How The Olympics Made Diagonal-Cut Sandwiches A Sensation In Japan

Believe it or not, people have pretty strong opinions on the shapes of their sandwiches. NPR reported on the rectangle-versus-triangle sandwich debate, stating that the diagonal slice has proponents across the board. Architect Kevin Harris from Baton Rouge tells the outlet that the diagonal sandwich cut exposes more of the enticing interior ingredients, which engages the eater's senses at first sight. Other chefs and food-industry experts note things such as symmetry and vertical dimension add to the aesthetic appeal while also being easier to eat. And then there's the math of it all, apparently. Vermont Technical College math professor Paul Calter says to consider the numbers: The total amount of crust on any sandwich remains the same no matter what, but the desirable crust-free surface area is much higher with diagonal cuts.

There's an interesting origin-story for the cutting style, too. We love Japan for many foodie trends — including ramen, sushi, and tempura — which romped across the waters to become mainstay items in restaurants and supermarkets worldwide. Though sandwiches don't instantly come to mind as being Japanese, there is a story that explains the popularity of diagonal-cut finger foods to the country. Once upon a time, it even led to a legal patent for sandwich cutting, according to the Japanese Food Guide.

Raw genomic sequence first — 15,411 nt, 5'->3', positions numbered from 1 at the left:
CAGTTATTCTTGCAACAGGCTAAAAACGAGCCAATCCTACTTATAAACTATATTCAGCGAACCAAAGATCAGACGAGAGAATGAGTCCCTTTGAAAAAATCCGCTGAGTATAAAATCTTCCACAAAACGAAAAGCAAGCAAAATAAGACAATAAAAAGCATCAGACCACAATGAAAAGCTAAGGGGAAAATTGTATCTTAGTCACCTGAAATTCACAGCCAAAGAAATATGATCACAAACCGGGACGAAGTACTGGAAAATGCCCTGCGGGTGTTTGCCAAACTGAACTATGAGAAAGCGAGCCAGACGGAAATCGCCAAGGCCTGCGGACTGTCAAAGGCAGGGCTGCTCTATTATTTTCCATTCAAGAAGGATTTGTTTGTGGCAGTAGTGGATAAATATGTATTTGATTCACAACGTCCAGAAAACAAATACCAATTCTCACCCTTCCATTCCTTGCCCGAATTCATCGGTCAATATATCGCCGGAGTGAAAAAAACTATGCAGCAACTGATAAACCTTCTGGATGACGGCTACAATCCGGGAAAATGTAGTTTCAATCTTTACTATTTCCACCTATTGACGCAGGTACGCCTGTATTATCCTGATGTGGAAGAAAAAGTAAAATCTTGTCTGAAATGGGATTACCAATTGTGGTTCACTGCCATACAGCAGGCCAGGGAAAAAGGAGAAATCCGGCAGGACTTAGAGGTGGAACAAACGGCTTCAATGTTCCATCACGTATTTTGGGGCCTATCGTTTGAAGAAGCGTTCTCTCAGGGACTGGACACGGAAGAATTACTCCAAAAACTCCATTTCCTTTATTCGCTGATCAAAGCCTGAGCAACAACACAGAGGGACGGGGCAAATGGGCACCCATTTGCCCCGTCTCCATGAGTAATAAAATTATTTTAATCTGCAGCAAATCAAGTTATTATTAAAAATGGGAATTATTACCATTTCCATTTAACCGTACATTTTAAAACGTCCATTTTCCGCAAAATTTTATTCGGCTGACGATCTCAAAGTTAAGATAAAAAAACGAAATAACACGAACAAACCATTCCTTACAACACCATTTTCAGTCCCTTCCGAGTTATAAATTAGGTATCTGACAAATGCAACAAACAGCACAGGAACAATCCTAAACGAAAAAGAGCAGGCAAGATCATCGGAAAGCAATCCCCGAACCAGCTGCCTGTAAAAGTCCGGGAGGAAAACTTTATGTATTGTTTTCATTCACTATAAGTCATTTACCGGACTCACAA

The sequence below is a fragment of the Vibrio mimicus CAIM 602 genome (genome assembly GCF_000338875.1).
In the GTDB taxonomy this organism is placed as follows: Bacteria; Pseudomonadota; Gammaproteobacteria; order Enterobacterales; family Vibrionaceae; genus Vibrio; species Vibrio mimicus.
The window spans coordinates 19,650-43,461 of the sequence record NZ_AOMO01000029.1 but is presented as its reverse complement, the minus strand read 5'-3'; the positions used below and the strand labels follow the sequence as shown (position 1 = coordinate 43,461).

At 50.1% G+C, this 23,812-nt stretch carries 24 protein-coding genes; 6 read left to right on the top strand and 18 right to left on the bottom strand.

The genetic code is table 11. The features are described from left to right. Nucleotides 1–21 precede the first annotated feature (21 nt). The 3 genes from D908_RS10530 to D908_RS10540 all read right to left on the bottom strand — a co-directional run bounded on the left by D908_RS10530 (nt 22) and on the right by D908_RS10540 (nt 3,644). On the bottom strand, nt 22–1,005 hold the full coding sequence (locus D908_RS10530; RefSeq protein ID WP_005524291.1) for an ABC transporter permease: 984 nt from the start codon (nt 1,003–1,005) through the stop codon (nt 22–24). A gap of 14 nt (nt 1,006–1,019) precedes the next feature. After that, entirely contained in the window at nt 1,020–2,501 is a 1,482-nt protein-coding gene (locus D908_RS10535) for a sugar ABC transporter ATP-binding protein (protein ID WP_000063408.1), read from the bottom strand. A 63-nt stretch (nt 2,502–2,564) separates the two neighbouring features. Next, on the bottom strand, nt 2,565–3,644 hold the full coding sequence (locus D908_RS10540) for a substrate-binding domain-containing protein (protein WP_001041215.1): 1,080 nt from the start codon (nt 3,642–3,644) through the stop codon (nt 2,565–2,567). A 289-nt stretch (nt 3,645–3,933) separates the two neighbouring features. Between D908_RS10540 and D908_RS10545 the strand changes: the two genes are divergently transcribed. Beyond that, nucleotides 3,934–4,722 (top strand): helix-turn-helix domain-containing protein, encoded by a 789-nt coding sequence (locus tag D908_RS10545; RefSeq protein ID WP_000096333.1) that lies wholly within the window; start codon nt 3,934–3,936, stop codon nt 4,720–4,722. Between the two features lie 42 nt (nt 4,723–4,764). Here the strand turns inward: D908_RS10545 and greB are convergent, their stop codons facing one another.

In Japan, the diagonal-cut has links to an Olympic event, an enterprising bakery, and a unique, sensationalized type of sandwich.

Fruit sandwiches, a bakery, and the Olympics helped popularize diagonal-cut sandwiches

The Olympic Games carry a lot of sway on the world stage. Televised moments of history make or break an athlete's career, but the games can also affect myriad small businesses feeding overwhelming numbers of visitors from across the globe. That's exactly what happened with a bakery called Furenpan and the 1964 Tokyo Olympics, according to the Japanese Food Guide.

Three years prior to the opening games, the owners of Furenpan came up with the idea of cutting their sandwiches diagonally to better display the interior contents. But these weren't just any kind of sandwich; the company specialized in making Japanese fruit sandwiches. Fruits, once a luxury item in Japan, became more accessible in the early 1900s, giving rise to dedicated fruit parlors dishing out delicacies such as fruit shortcakes, parfaits, and, eventually, fruit sandwiches for easy eating at business centers and train stations. As the story goes, Fuhrenpan received a patent for the sandwich design as well as its accompanying wrapping style. But as the Olympics drew closer, they relinquished their patent in order to popularize the diagonal cut with Olympic visitors.

It worked. Long after the Olympic games came and went, diagonally cut fruit sandwiches are a mainstay on menus across Japan. The sandwich typically features large cuts of fresh fruit and sweetened cream between slices of shokupan, which is a sort of Japanese milk bread, explains Chopstick Chronicles.